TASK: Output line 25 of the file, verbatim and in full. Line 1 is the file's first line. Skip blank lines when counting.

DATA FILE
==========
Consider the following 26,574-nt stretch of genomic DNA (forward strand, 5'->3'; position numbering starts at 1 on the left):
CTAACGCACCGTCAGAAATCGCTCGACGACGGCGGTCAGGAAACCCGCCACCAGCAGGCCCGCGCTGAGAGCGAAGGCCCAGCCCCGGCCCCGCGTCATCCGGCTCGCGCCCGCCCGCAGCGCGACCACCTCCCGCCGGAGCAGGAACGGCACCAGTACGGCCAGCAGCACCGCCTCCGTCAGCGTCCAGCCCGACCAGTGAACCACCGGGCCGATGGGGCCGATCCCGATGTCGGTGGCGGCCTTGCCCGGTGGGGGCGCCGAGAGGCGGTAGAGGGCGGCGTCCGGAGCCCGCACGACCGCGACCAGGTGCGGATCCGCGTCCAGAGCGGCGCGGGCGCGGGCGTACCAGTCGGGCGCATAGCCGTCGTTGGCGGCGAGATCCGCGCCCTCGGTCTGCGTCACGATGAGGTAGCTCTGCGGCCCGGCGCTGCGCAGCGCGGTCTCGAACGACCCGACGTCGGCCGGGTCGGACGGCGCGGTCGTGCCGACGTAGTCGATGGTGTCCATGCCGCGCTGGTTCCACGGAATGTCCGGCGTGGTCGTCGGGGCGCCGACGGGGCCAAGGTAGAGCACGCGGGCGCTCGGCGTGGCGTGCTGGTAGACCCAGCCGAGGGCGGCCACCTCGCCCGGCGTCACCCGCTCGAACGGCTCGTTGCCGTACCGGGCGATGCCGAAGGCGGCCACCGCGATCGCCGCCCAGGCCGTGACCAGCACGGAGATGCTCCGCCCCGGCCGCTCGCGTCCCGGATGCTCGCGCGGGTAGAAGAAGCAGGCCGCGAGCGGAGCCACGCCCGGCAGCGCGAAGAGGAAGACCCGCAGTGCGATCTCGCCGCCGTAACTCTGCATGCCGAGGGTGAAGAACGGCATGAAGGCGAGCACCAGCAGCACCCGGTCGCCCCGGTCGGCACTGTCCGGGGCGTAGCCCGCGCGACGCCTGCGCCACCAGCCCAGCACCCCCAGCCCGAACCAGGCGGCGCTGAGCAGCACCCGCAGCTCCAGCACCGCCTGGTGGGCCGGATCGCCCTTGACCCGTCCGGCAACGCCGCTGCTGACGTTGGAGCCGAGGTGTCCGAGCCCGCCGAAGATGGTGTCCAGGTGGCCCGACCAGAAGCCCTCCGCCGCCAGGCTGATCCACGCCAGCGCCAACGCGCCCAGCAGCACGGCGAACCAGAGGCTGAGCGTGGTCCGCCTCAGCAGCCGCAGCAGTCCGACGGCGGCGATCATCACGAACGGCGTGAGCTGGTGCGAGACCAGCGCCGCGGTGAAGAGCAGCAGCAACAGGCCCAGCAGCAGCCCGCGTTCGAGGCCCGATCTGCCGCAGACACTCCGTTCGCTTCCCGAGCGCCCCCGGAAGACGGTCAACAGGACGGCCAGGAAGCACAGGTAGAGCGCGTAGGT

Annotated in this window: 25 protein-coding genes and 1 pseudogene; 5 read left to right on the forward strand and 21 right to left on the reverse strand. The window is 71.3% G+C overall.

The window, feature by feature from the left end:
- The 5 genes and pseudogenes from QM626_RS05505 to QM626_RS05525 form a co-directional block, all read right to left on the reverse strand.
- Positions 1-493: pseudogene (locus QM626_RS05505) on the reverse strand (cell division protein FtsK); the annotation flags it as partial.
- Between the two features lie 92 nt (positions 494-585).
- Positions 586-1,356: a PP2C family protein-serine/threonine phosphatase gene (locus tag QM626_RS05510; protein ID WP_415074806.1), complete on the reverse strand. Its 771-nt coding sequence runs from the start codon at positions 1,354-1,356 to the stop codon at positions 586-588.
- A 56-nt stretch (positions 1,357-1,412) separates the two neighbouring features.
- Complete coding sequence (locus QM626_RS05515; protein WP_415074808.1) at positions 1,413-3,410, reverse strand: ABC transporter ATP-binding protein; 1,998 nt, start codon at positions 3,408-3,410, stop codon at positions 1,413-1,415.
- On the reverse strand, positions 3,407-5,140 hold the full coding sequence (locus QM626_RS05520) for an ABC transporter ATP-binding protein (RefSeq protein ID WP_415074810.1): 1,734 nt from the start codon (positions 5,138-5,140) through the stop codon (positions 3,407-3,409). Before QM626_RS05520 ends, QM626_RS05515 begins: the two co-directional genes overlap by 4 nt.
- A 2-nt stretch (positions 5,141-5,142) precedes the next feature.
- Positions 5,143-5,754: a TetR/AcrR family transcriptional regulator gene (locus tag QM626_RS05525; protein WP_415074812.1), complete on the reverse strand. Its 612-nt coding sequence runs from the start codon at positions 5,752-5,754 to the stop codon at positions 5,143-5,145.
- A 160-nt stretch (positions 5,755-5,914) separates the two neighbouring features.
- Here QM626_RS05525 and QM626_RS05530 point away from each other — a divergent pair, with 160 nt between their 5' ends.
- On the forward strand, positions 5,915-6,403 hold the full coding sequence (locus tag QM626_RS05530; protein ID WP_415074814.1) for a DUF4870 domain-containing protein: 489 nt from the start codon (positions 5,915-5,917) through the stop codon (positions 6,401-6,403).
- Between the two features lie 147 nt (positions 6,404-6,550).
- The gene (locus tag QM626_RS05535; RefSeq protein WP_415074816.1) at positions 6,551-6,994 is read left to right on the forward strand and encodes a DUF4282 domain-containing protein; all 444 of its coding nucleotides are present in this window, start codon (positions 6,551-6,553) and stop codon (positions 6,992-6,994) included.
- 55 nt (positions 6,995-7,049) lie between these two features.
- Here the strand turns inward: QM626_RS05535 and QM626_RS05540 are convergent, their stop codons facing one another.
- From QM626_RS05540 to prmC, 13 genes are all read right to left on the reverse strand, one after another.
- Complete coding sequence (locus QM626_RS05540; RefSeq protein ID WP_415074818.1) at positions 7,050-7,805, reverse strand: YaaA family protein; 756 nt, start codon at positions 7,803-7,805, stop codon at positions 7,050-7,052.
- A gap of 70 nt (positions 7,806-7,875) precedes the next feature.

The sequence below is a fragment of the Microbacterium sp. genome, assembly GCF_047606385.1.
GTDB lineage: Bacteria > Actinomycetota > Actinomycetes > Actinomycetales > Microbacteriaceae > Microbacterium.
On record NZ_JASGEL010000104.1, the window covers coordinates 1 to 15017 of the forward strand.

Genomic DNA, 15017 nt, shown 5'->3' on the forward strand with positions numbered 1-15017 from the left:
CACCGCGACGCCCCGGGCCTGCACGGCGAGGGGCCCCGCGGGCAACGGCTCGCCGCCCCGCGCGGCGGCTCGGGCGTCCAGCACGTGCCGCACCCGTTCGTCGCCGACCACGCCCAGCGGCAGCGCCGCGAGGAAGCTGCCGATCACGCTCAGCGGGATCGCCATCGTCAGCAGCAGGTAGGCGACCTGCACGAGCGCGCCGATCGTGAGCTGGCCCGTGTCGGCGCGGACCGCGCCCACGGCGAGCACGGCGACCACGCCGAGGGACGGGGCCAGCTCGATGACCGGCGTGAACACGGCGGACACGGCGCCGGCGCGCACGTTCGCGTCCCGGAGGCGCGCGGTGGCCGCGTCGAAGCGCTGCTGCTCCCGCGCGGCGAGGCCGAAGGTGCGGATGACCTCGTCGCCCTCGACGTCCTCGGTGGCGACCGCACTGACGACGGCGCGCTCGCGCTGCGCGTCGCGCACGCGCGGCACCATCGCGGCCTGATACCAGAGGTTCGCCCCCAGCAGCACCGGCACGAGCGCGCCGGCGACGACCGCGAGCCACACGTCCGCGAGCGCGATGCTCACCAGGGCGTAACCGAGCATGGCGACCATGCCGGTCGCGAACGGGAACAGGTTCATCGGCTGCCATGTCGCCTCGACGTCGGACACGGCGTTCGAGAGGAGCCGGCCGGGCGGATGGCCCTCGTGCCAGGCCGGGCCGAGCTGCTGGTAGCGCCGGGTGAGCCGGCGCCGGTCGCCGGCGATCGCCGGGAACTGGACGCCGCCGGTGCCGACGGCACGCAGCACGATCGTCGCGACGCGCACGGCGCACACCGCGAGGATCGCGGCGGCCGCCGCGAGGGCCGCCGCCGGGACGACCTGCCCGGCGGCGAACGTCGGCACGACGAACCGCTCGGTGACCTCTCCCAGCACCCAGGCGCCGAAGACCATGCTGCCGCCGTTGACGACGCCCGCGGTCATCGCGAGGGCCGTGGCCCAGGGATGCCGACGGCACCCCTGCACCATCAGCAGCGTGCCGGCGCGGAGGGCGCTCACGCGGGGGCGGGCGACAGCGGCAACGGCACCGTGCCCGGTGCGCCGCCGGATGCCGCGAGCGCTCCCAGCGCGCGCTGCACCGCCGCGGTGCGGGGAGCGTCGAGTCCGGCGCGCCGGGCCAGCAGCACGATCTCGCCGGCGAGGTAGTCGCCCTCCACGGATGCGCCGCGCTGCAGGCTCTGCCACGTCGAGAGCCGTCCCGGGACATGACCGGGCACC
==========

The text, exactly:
GTDB lineage: Bacteria > Actinomycetota > Actinomycetes > Actinomycetales > Microbacteriaceae > Microbacterium.